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Oak Ridge Boys. Courtesy photo.




Oak Ridge Boys Celebration Tour                                         

When: Saturday, May 20, 8 p.m.
Where: New Tupelo Music Hall, 10 A Street, Derry
Tickets: $55-$65 at tupelohall.com




American band
Oak Ridge Boys celebrate 50 years together at Tupelo show

05/18/17
By Michael Witthaus music@hippopress.com



 Waves of red, white and blue emanate from the phone as Richard Sterban describes what fans can expect when the Oak Ridge Boys take the stage at New Tupelo Music Hall.

“The hits — ‘Elvira’ of course — and we’ll do a little gospel,” he said. “We’re patriotic guys, so we will do a few songs to honor the country that’s so important to us. … Most of all, it’s good  country music; family entertainment, for Grandma and Grandpa all the way down to young kids.” 
Sterban is the group’s bass vocalist — the “oom papa mow mow” chorus on “Elvira” is his — and from an early age, he wanted nothing more than to sing low. Prior to joining the Oak Ridge Boys, he toured the Northeast gospel circuit, then joined JD Sumner & the Stamps. The vocal group backed Elvis Presley on tour, and contributed to the sessions for the King’s last hit  single, “Burning Love.” 
Presley’s approach in the studio was unique. 
“Elvis really did not know what he was going to record — an A&R man played him song after song, most of which he did not like,” Sterban said. “After what seemed like an eternity, he played ‘Burning Love’ and wow! All of a sudden Elvis said, ‘That’s it!’ — and he wanted to record that song.” 
Sterban said the process “went down very, very easy,” though Presley was an “engineer’s nightmare. … He recorded like no one else I have ever seen; no isolation booth for him, no locked up in a little cubicle. He used a handheld microphone and walked around the studio. ... He recorded like he sang live on stage and that’s how it came up on the record.”
Sterban joined the Oak Ridge Boys in 1972, at a time when they were transitioning from gospel to country music, often to their fans’ consternation; mass walkouts during shows were common. It was a challenging time, and Sterban said Johnny Cash was a big reason the group carried on.  Cash helped out financially, inviting the Oaks on tour, and often overpaying them; but Cash’s moral support meant more.
One night after a show in Las Vegas. Cash summoned them to his hotel suite.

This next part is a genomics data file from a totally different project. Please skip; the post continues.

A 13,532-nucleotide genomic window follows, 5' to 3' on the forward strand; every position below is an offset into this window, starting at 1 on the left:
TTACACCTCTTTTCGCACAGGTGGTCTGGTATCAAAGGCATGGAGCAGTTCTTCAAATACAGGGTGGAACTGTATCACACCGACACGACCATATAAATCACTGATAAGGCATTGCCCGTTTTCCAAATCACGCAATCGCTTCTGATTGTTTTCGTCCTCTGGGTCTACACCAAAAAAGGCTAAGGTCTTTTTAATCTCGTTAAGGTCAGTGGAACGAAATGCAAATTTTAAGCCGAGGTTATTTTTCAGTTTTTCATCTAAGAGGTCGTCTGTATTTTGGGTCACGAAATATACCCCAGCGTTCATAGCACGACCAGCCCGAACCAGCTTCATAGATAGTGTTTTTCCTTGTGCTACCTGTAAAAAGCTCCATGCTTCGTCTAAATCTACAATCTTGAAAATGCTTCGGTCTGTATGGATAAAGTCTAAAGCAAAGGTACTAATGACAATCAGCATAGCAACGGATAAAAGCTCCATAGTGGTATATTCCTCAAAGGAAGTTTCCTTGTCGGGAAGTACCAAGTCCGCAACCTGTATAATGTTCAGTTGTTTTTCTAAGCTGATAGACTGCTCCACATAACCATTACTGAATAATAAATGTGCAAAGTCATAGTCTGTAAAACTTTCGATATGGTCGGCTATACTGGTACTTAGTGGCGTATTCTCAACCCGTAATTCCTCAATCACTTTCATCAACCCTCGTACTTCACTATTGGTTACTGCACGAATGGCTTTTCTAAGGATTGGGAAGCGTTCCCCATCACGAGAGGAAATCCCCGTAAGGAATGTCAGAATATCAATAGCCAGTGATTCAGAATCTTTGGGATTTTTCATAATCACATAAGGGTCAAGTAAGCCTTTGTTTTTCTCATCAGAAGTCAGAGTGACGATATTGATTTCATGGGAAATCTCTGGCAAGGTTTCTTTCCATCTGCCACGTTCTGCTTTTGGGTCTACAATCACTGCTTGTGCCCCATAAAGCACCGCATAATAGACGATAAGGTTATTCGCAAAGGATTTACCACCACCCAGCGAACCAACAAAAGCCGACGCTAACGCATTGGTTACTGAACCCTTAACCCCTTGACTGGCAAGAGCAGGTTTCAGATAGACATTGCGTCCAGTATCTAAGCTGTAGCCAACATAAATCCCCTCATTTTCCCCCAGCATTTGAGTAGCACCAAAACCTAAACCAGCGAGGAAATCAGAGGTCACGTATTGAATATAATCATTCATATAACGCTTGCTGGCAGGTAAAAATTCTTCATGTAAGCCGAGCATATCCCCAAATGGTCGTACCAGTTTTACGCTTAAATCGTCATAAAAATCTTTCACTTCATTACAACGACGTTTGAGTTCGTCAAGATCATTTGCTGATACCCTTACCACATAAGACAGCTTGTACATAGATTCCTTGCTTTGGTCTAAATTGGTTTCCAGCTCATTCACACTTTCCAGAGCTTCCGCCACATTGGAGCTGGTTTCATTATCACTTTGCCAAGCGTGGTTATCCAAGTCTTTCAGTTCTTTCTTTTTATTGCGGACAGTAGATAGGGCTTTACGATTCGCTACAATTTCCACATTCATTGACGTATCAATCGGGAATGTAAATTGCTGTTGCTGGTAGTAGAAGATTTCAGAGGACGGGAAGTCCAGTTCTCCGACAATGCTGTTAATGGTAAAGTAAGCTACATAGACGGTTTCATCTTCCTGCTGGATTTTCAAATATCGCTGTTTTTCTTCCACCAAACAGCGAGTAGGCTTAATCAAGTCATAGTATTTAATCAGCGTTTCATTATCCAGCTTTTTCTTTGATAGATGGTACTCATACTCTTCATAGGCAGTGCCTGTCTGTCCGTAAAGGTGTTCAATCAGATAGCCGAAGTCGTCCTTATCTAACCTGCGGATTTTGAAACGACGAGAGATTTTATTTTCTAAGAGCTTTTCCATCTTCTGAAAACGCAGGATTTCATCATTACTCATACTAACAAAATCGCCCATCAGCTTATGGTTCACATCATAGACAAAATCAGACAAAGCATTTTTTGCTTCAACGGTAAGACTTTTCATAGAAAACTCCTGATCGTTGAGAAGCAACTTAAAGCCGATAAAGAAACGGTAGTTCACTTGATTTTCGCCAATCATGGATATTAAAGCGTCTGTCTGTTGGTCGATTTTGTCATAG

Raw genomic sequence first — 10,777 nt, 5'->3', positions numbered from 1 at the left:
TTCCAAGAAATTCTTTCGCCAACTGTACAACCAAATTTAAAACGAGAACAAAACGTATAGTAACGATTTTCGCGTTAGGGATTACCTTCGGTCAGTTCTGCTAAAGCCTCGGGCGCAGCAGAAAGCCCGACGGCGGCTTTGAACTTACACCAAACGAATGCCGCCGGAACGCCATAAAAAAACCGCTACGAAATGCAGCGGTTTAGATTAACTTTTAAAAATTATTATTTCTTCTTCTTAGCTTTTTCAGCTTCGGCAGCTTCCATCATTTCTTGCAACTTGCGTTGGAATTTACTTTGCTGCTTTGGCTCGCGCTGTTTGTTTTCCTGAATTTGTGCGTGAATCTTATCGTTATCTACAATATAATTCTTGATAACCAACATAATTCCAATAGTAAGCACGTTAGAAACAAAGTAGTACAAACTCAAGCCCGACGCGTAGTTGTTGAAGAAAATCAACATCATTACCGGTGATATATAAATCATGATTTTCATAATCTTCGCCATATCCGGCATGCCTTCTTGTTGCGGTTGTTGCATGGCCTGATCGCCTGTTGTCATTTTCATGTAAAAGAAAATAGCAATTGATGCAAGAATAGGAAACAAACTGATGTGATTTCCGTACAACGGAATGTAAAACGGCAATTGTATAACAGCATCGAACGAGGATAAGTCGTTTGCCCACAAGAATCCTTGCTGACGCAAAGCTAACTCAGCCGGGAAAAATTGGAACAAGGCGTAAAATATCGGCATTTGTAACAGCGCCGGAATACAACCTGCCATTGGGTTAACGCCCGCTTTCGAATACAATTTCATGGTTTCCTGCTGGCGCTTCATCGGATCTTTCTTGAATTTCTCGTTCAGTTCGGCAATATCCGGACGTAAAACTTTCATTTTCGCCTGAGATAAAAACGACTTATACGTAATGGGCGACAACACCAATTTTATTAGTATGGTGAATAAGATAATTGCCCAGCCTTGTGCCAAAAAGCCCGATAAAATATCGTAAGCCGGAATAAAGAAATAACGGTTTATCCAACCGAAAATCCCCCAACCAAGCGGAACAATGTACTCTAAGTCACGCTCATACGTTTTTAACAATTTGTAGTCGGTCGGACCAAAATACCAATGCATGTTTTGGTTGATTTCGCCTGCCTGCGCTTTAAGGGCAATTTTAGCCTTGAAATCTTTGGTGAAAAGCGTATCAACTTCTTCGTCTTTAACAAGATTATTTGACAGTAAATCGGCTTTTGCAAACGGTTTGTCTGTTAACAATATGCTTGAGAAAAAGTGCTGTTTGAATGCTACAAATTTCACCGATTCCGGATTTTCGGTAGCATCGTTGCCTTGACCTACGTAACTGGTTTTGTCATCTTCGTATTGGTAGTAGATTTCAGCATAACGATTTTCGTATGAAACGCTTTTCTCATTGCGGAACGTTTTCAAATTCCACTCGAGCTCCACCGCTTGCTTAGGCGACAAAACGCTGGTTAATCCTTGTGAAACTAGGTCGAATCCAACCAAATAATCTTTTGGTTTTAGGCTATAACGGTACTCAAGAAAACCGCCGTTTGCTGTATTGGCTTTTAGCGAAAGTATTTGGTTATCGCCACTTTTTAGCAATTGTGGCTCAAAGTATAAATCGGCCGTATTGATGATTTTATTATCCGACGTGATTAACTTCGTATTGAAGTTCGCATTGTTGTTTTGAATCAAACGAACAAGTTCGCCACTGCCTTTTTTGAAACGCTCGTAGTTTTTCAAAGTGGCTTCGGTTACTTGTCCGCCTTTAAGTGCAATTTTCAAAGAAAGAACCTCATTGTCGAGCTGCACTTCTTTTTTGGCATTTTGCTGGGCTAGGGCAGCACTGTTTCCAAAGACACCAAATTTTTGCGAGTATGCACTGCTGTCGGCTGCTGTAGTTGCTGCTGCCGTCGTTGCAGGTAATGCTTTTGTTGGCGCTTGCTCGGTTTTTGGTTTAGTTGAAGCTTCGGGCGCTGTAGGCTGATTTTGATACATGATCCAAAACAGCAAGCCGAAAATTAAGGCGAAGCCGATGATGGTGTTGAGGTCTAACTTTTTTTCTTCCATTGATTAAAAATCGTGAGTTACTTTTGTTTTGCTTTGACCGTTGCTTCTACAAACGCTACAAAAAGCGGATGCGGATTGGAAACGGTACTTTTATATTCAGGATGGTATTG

“He told us, ‘This is going to be something, and I will support you, but you gotta believe in yourselves … give up, and you will never realize your dreams,’” Sterban said. “We walked out of that room with our heads held high. Johnny Cash thinks we’re going to make it, so we are going to make it. Sure enough, we found a way to do what he said [and] stay together.”
In short order, they found a business leader, Jim Halsey, who is still their manager, and producer Ron Chancey, so integral to their success that he’s referred to as “the fifth Oak Ridge Boy.”  Chancey found their first hit, “Y’all Come Back Saloon.” and later heard a Texas honky-tonk band playing what would become their signature song, 
“Elvira” was recorded by several artists, but the Dallas Frazier-written song didn’t break through until the Oaks turned into what Sterban called “one of the largest-selling singles ever recorded in Nashville.” This happened due to Chancey’s special touches, like having Sterban’s bass refrain more out front than on Frazier’s original and an earlier Kenny Rogers version.
In the studio, it felt like the smash that manager Halsey would go on about in pep talks. 
“He’d always tell us, you’re three minutes away from being a major act; by that he meant a hit single,” Sterban said. “We felt like we had something special in our hands, and we did, but didn’t realize how special until the first time we performed the song in person.”
During a tour stop in Spokane, Washington, they dropped it into the middle of a set. 
“The place went crazy; they wouldn’t have been happier if we gave them a million dollars,” Sterban said.  
They played the song over and over; each time,  the crowd begged to hear it again.  
“We called the record label and told them, we gotta get this thing out, and we did. To this very day ... you can count on the fact when we come to town, we are going to do ‘Elvira’ — it is the law. Even in church, we’ve done it.” 





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